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Reason

Reason June 2018

Reason is the monthly print magazine of "free minds and free markets." It covers politics, culture, and ideas through a provocative mix of news, analysis, commentary, and reviews. Reason provides a refreshing alternative to right-wing and left-wing opinion magazines by making a principled case for liberty and individual choice in all areas of human activity.

País:
United States
Idioma:
English
Editor:
Reason Magazine
Periodicitat:
Monthly
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11 Números

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6 min.
tariffs are self-imposed sanctions

SOMETIMES, WHEN THE leaders of a foreign country do something very naughty, the other nations of the world get together and punish them. Assuming bombing isn’t on the menu, a popular way to administer a political spanking is to dramatically curtail the export of certain goods to the troublemakers. The thinking is that if you want your enemies to suffer, you should deny them the incredible gains in productivity and prosperity made possible by comparative advantage and division of labor operating on the global scale. In other words, the penalty for behavior beyond the political pale—such as the development of a new nuclear arsenal, the use of chemical weapons, genocide, or widespread nationalization of industry—is to be cut off from trade. Slowing or eliminating the flow of cheap foreign raw materials,…

1 min.
mutant kinder eggs come to america

THANKS TO A law banning candy that contains “non-nutritive objects,” Kinder Surprise eggs were long prohibited in the United States. The toy they contained was considered an unacceptable risk. In early 2018, that finally changed—sort of. The new Kinder Joy looks similar from a distance but opens to reveal not a hollow chocolate egg but an egg-shaped plastic capsule. A pair of “wafer bites” in a sweet, creamy substance fill one half of the container; a tiny toy is sealed inside the other. A wrapper separates the two, and that apparently suffices to make the product acceptable to the American nanny state.…

2 min.
why does maryland hate airbnb?

WHEN MARRIOTT INTERNATIONAL Inc. was considering relocating its global headquarters from Baltimore to Northern Virginia in 1999, Maryland handed over $44 million in grants to keep the hotel chain in the state. In 2016, after Marriott again made noises about moving out of Maryland, Gov. Larry Hogan, state lawmakers, and local officials coughed up another $62 million in taxpayer subsidies to support the construction of new headquarters in the affluent D.C. suburb of Bethesda. But even that wasn’t good enough. After padding the bottom line of the world’s largest hotel chain, Maryland lawmakers are now trying to protect it from competition from home-sharing options like Airbnb and HomeAway. A bill given serious consideration in Annapolis this spring would require platforms like Airbnb to collect detailed information about hosts and guests, retain it for…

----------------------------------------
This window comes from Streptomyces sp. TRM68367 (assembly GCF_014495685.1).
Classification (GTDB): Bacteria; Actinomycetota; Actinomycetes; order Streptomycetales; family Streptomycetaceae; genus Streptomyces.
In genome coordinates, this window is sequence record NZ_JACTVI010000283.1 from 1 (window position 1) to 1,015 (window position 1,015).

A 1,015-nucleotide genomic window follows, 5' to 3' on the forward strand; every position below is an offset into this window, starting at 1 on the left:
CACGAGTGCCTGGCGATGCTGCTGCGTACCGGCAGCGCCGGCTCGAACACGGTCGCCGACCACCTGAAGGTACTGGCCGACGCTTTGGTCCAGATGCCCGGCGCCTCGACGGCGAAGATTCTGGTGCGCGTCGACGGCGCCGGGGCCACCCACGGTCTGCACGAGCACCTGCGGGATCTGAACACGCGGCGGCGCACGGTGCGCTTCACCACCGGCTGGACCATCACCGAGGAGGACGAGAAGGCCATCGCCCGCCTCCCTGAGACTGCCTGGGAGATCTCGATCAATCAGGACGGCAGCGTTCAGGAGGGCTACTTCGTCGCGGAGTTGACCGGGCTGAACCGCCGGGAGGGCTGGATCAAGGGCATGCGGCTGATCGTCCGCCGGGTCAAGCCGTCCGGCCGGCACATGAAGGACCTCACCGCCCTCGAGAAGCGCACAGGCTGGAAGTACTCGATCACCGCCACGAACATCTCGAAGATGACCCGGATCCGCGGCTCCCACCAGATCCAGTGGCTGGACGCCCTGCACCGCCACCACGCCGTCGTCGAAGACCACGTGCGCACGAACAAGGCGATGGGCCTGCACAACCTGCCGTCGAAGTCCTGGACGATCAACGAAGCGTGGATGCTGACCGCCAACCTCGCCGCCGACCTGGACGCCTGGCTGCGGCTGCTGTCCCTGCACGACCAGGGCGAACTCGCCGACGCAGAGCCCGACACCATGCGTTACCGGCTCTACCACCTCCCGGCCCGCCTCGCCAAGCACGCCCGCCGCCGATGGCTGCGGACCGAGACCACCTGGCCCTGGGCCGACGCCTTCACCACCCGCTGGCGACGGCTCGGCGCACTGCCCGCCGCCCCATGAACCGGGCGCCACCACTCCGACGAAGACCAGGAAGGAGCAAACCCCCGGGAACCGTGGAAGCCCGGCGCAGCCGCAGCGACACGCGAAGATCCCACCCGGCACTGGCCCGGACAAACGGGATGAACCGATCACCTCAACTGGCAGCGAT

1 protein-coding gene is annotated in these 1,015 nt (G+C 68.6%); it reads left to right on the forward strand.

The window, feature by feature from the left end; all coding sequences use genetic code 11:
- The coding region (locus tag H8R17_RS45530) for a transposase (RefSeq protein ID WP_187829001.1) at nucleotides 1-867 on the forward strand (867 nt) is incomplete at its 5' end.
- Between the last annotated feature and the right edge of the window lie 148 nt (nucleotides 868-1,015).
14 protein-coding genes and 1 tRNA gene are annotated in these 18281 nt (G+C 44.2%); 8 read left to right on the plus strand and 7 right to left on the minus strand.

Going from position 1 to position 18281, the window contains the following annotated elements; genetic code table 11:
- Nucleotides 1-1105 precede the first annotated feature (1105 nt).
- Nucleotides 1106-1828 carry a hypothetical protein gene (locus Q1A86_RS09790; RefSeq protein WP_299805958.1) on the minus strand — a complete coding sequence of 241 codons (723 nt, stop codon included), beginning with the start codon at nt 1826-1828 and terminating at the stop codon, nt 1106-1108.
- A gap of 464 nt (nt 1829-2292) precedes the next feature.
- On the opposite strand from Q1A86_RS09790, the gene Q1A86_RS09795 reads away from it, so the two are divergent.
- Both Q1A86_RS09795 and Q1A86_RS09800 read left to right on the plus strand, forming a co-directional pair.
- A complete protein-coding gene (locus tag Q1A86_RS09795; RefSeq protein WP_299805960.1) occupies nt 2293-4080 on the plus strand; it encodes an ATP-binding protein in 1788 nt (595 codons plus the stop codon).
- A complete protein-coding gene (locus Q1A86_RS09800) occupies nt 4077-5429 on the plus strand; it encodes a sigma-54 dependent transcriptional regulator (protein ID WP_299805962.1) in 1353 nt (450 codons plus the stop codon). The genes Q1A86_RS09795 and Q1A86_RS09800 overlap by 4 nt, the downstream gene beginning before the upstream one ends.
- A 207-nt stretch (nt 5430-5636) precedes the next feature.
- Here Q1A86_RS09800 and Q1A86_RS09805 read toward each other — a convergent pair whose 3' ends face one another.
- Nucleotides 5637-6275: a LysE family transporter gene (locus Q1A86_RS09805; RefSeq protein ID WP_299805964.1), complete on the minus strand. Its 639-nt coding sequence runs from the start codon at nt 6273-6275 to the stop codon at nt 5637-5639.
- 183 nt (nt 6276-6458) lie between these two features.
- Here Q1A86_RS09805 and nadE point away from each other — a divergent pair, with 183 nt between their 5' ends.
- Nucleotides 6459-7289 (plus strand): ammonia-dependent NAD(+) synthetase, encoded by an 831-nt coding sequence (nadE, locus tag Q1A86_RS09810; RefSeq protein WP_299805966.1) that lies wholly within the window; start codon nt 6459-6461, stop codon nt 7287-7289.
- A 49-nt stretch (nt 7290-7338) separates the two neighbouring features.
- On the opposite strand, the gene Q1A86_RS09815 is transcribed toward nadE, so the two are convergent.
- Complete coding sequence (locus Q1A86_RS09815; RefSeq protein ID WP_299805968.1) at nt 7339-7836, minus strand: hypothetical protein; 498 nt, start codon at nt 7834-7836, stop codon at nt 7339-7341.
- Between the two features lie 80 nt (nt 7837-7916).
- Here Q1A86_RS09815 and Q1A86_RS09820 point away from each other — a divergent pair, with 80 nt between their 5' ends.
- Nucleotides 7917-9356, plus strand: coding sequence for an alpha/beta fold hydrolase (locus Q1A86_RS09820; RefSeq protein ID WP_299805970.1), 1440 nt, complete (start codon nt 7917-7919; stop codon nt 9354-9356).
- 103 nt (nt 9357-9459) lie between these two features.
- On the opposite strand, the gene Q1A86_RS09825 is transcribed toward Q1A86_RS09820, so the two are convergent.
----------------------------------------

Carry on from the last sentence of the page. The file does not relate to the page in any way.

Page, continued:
2 min.
the constitutional case for california’s sanctuary state laws

THE JUSTICE DEPARTMENT has taken California to court over its status as a “sanctuary state,” a term that refers to places where state and local officials refuse to participate in the enforcement of federal immigration laws. In a speech announcing the suit, Attorney General Jeff Sessions accused the Golden State of creating “an open borders system,” something he denounced as “a radical, irrational idea that cannot be accepted.” Unfortunately for Sessions, his case appears to suffer from a significant constitutional defect. In the complaint filed in March, the Justice Department asked a U.S. District Court to invalidate several state laws, including parts of the 2017 California Values Act, which stops state and local police from providing certain assistance to federal immigration authorities. Among other things, the act prohibits them from “detaining…

3 min.
from washington to wisconsin, states are punishing dissent

JUST OVER A year ago, after the Trump administration gave the green light to move forward with construction of the Dakota Access Pipeline, an activist group called Red Line Salish Sea staged a peaceful protest in Bellingham, Washington. Demonstrators blocked traffic on a highway for nearly an hour before dispersing. One of the organizers told The Bellingham Herald that “I hope that people take away that it was just a temporary inconvenience, but [pipelines] are impacting people’s lives” in more substantial ways. The county prosecutor’s office responded with a disorderly conduct and reckless endangerment investigation of the demonstrators. To uncover their identities, officials repeatedly attempted to obtain a warrant for private information from the group’s Facebook page. As the protesters’ attorney noted, “The warrant and the county’s pleadings do not so…

3 min.
out west, rules are made to be broken

I FELL IN love with the wide-open West during a cross-country drive that followed what’s left of Route 66, starting in over-governed Boston, ending in overcrowded Los Angeles, and traversing the wonderful places in between. I remember looking down crumbling strips of pavement, across the empty desert, up at the brightly speckled night sky, and thinking, “Hot damn. There isn’t a soul around to screw with me.” To roam the West at all is to inevitably cut across the trail of the late Edward Abbey. The writer with a fondness for untamed places famously commented, “We cannot have freedom without wilderness, we cannot have freedom without leagues of open space beyond the cities, where boys and girls, men and women, can live at least part of their lives under no control…